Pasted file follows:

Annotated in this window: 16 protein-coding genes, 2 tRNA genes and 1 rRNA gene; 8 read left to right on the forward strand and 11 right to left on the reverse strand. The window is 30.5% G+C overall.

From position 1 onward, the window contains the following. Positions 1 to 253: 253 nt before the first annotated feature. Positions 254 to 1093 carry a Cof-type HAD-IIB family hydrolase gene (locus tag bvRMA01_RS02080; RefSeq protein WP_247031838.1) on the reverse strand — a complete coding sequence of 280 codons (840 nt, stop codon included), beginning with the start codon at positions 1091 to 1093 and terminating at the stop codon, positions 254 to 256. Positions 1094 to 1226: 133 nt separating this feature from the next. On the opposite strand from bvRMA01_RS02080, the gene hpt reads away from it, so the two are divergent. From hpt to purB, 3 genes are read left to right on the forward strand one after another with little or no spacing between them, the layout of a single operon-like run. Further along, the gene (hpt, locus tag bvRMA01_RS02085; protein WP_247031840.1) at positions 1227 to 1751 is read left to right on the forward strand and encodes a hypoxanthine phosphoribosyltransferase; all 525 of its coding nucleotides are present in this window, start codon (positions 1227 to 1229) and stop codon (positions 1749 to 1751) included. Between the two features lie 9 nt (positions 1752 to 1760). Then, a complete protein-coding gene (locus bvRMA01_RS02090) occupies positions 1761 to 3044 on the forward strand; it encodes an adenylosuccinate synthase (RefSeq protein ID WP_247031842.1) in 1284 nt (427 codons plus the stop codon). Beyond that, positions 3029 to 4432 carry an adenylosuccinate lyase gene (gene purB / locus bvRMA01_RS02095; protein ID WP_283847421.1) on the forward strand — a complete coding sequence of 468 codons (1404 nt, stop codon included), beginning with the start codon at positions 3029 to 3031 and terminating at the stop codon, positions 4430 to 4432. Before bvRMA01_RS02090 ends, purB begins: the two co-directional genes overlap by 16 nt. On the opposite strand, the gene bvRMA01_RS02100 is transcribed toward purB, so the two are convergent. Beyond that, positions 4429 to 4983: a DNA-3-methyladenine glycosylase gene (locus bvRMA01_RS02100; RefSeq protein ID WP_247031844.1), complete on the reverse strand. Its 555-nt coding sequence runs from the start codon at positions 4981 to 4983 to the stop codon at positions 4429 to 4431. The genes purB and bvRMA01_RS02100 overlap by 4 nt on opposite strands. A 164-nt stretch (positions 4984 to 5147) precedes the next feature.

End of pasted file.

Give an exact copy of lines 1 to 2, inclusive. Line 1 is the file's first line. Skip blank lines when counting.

Annotated in this window: 16 protein-coding genes, 2 tRNA genes and 1 rRNA gene; 8 read left to right on the forward strand and 11 right to left on the reverse strand. The window is 30.5% G+C overall.

From position 1 onward, the window contains the following. Positions 1 to 253: 253 nt before the first annotated feature. Positions 254 to 1093 carry a Cof-type HAD-IIB family hydrolase gene (locus tag bvRMA01_RS02080; RefSeq protein WP_247031838.1) on the reverse strand — a complete coding sequence of 280 codons (840 nt, stop codon included), beginning with the start codon at positions 1091 to 1093 and terminating at the stop codon, positions 254 to 256. Positions 1094 to 1226: 133 nt separating this feature from the next. On the opposite strand from bvRMA01_RS02080, the gene hpt reads away from it, so the two are divergent. From hpt to purB, 3 genes are read left to right on the forward strand one after another with little or no spacing between them, the layout of a single operon-like run. Further along, the gene (hpt, locus tag bvRMA01_RS02085; protein WP_247031840.1) at positions 1227 to 1751 is read left to right on the forward strand and encodes a hypoxanthine phosphoribosyltransferase; all 525 of its coding nucleotides are present in this window, start codon (positions 1227 to 1229) and stop codon (positions 1749 to 1751) included. Between the two features lie 9 nt (positions 1752 to 1760). Then, a complete protein-coding gene (locus bvRMA01_RS02090) occupies positions 1761 to 3044 on the forward strand; it encodes an adenylosuccinate synthase (RefSeq protein ID WP_247031842.1) in 1284 nt (427 codons plus the stop codon). Beyond that, positions 3029 to 4432 carry an adenylosuccinate lyase gene (gene purB / locus bvRMA01_RS02095; protein ID WP_283847421.1) on the forward strand — a complete coding sequence of 468 codons (1404 nt, stop codon included), beginning with the start codon at positions 3029 to 3031 and terminating at the stop codon, positions 4430 to 4432. Before bvRMA01_RS02090 ends, purB begins: the two co-directional genes overlap by 16 nt. On the opposite strand, the gene bvRMA01_RS02100 is transcribed toward purB, so the two are convergent. Beyond that, positions 4429 to 4983: a DNA-3-methyladenine glycosylase gene (locus bvRMA01_RS02100; RefSeq protein ID WP_247031844.1), complete on the reverse strand. Its 555-nt coding sequence runs from the start codon at positions 4981 to 4983 to the stop codon at positions 4429 to 4431. The genes purB and bvRMA01_RS02100 overlap by 4 nt on opposite strands. A 164-nt stretch (positions 4984 to 5147) precedes the next feature.